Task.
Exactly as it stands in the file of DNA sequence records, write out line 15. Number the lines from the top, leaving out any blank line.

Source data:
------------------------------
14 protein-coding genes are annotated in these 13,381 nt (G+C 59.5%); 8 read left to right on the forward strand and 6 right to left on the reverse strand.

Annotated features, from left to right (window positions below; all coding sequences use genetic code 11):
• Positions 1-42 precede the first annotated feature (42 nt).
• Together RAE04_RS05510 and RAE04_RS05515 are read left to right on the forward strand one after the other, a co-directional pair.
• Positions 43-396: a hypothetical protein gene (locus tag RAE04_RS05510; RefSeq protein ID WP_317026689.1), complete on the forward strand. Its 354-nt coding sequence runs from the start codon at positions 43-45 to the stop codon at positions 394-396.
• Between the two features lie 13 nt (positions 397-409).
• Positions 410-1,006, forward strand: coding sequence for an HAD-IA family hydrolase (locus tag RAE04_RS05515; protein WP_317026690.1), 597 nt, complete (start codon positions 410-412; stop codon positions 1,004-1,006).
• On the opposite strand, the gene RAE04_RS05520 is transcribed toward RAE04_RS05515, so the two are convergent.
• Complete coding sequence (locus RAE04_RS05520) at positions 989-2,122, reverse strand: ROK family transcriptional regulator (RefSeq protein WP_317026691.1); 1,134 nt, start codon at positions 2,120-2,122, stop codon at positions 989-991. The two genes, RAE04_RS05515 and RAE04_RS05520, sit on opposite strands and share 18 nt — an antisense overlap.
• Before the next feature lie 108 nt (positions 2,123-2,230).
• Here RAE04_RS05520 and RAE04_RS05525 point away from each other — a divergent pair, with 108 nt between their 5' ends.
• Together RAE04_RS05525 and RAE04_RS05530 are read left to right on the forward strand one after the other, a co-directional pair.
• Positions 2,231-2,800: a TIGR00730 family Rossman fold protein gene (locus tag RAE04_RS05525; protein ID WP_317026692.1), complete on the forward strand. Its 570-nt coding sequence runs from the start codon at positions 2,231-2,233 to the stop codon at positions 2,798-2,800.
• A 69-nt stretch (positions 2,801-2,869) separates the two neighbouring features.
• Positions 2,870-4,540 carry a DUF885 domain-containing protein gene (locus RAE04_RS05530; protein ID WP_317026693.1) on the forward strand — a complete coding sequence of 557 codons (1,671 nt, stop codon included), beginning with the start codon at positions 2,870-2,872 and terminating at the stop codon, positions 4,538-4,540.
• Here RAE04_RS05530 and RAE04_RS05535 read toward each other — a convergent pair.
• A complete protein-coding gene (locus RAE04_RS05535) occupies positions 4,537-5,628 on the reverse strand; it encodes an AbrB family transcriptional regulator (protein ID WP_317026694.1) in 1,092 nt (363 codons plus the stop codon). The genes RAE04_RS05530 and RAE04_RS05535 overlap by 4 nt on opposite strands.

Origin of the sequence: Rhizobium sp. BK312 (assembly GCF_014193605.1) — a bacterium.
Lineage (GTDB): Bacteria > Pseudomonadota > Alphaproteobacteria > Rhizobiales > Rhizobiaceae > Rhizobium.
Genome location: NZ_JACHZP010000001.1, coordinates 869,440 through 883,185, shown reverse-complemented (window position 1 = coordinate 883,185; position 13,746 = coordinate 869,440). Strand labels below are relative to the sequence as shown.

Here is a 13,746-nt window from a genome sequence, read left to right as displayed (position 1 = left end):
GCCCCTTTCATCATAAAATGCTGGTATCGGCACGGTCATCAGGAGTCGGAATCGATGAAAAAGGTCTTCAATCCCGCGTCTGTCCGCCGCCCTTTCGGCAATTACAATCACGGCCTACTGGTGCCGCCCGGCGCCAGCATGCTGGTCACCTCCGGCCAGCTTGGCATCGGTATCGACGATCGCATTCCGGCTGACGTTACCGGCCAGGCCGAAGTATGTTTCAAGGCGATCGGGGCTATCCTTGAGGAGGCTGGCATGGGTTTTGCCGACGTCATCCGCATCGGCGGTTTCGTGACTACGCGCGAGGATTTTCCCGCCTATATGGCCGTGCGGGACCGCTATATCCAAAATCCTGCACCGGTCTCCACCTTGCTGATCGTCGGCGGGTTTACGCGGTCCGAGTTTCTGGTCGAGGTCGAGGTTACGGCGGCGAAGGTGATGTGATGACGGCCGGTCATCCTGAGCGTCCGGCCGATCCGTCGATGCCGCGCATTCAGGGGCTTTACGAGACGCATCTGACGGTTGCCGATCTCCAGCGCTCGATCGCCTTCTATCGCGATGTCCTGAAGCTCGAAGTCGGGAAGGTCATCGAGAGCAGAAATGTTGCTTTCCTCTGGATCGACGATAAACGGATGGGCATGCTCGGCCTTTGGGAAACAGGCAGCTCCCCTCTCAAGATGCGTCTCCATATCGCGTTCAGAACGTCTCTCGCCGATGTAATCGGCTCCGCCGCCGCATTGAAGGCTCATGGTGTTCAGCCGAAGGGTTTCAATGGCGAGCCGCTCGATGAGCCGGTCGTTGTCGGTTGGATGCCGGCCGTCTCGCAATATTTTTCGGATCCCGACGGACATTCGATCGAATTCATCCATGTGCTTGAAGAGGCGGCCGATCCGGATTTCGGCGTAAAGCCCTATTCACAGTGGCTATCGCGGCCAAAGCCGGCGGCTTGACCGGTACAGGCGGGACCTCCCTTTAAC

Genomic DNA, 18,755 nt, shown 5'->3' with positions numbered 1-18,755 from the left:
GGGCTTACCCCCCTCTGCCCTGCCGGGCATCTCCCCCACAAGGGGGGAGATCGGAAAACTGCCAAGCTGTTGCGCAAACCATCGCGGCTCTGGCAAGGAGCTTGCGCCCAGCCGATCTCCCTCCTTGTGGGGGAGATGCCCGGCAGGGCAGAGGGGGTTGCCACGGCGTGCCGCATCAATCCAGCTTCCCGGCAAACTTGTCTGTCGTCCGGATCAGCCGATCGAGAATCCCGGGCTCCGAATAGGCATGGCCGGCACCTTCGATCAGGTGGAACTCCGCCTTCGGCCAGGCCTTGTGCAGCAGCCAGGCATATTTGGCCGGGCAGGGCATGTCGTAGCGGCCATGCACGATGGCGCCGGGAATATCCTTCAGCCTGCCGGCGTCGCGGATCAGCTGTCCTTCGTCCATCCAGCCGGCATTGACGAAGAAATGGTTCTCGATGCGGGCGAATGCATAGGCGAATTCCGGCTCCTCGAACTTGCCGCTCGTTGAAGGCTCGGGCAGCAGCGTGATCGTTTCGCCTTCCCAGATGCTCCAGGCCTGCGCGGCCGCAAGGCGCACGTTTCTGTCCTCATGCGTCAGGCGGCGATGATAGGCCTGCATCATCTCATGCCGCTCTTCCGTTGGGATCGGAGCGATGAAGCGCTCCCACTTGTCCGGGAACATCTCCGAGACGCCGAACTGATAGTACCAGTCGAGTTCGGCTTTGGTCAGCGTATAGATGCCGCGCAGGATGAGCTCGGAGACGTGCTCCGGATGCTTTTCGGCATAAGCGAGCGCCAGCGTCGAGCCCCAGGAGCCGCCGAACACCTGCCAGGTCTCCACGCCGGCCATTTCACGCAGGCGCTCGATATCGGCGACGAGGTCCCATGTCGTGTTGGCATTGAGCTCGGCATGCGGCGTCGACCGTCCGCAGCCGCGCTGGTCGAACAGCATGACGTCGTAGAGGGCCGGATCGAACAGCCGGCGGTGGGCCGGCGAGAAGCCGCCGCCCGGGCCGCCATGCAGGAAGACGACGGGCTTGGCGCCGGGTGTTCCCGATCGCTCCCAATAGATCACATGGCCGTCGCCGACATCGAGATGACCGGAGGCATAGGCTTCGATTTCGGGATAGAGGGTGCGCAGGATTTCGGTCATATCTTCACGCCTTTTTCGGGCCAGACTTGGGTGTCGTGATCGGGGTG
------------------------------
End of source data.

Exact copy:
• Positions 2,870-4,540 carry a DUF885 domain-containing protein gene (locus RAE04_RS05530; protein ID WP_317026693.1) on the forward strand — a complete coding sequence of 557 codons (1,671 nt, stop codon included), beginning with the start codon at positions 2,870-2,872 and terminating at the stop codon, positions 4,538-4,540.